Bet on the fact that AMD has always priced their stuff right, Bulldozer is in i7-2600k range, that means it will beat it hands down.

    Ivy will be a win in desktop for Intel, but then again, this depends on how fast both Intel and GF can get to 3d-gate 22nm. (which if we look at current trends would mean Intel 6 months before GF more or less).
    Reply
  • BSMonitor - Thursday, June 30, 2011 - link

    You are completely wrong. Bulldozer was scheduled for release in 2009. It is 2011. Hence 2 years.

    Considering Conroe processors still dominate Phenom II x2, x4, and x6 processors from AMD. I would say AMD is behind. About 3 generations.

    GF is just now shipping its first 32nm chips. Still not a single heavyweight chip at 32nm. Intel has 32nm 6-core processors for over a year. Ivy Bridge is out this fall at 22nm.

    Are you just completely drinking the AMD Kool-Aide or what?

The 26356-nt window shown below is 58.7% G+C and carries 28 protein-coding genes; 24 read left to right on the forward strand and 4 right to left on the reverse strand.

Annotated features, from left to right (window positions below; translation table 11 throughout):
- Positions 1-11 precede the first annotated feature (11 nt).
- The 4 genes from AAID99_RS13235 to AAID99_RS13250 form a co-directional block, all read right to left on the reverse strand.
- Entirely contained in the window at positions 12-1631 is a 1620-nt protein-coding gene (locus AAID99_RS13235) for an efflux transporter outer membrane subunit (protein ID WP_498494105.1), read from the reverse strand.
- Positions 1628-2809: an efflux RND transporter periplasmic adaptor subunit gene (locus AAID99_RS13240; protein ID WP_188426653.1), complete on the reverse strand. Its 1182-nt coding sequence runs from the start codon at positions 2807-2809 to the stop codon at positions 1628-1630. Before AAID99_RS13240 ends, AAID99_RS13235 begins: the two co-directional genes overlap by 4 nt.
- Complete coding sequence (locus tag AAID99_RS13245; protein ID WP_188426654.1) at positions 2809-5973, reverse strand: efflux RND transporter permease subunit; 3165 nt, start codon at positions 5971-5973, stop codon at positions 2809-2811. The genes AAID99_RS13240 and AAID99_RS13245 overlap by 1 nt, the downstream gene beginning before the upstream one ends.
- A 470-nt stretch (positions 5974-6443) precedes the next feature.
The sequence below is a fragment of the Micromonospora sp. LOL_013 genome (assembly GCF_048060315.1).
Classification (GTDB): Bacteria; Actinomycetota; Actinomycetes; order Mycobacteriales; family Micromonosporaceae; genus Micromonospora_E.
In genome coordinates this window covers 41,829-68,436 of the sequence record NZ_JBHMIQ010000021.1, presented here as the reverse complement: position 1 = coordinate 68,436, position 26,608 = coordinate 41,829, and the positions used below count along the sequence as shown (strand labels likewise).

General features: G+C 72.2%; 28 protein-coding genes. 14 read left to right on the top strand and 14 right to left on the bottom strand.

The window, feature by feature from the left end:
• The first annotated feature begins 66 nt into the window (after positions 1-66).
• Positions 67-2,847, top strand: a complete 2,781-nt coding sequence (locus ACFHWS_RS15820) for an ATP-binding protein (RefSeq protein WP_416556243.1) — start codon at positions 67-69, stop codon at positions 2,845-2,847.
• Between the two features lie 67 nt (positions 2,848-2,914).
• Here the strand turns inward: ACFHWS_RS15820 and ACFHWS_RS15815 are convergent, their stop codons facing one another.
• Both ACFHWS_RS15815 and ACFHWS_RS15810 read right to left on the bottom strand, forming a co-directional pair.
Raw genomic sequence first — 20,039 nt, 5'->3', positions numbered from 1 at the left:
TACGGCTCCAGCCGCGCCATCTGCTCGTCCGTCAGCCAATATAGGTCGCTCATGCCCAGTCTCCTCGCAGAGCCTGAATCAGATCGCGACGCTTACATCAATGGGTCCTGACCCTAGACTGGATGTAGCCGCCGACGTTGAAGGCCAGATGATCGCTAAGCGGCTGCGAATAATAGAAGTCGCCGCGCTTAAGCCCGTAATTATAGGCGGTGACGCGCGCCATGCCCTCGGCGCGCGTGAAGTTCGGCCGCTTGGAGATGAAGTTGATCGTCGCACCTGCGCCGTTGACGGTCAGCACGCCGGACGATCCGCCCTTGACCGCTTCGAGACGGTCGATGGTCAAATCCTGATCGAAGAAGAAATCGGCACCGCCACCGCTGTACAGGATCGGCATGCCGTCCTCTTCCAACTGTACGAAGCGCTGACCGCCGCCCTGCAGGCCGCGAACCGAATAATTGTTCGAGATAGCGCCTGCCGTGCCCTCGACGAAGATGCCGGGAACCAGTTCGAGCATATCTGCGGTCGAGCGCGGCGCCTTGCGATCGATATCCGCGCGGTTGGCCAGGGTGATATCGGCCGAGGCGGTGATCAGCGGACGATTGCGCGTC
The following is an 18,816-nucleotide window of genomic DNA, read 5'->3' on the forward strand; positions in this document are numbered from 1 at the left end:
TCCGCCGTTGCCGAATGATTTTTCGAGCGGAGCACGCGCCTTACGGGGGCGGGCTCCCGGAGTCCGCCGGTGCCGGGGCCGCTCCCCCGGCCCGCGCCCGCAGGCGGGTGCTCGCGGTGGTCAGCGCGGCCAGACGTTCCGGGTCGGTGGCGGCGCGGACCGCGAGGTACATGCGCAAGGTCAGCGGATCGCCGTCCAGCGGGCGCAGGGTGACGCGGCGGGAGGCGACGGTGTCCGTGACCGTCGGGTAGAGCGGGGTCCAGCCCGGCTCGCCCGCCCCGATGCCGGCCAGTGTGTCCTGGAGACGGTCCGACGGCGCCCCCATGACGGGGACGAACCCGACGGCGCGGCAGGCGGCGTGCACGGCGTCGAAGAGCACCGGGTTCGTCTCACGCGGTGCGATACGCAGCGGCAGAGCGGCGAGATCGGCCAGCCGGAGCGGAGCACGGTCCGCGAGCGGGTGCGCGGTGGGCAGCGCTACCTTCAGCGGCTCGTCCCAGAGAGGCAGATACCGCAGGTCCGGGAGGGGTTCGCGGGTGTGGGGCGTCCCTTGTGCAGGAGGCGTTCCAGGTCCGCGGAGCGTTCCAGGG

Reply
  • silverblue - Thursday, June 30, 2011 - link

    If I remember correctly, Bulldozer's design was torn up and started again from scratch in 2008. This would undoubtedly increase development time, especially if they completely changed the design.

    And for the final time, stop spreading BS about Conroe dominating Phenom II. Even Penryn doesn't. There are plenty of instances where K10.5 beats the Core 2 family and in most cases where Core 2 wins, the difference is marginal at best, not to mention that a) there aren't any hexacore Core 2s out there nor any with any turbo technology, and b) any sufficiently high performing Core 2 parts are massively more expensive than anything AMD is shipping.

    I dedicated a HUGE post on this topic to you on Toms using Anandtech Bench data and you've obviously decided to ignore it so... believe what you like. :)
    Reply
  • BSMonitor - Thursday, June 30, 2011 - link

    Yeah, I exaggerated. But the only way to deal with the diluted is to use such devices. Perhaps they will think and research.

    Phenom II vs Core 2 is not even close clock for clock.

    Phenom II only wins in scenarios where it is grossly clocked higher than the similar Core 2. The 9650 is a 3GHz part, Ph II 980 a 3.7GHz part.

    http://www.anandtech.com/bench/Product/49?vs=362

    The recently released 980 barely outperforms the 3 y/o Penryn Core 2.
    Reply

Log in

Don't have an account? Sign up now